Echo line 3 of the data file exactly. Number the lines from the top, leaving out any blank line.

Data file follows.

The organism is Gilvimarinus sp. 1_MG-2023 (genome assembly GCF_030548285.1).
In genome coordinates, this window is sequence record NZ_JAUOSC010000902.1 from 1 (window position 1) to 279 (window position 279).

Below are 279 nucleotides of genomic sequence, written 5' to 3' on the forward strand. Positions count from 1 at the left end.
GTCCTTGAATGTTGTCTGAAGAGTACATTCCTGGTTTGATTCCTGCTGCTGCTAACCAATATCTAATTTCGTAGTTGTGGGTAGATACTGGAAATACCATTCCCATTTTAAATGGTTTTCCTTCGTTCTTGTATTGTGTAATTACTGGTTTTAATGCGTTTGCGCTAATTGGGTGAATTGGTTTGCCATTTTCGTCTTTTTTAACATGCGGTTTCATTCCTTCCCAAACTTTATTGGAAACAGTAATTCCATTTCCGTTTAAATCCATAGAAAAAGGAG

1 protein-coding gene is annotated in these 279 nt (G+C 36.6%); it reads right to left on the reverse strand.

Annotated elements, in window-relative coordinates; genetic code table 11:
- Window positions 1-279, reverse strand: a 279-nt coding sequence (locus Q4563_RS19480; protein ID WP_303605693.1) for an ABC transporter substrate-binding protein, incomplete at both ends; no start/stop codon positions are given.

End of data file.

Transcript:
Below are 279 nucleotides of genomic sequence, written 5' to 3' on the forward strand. Positions count from 1 at the left end.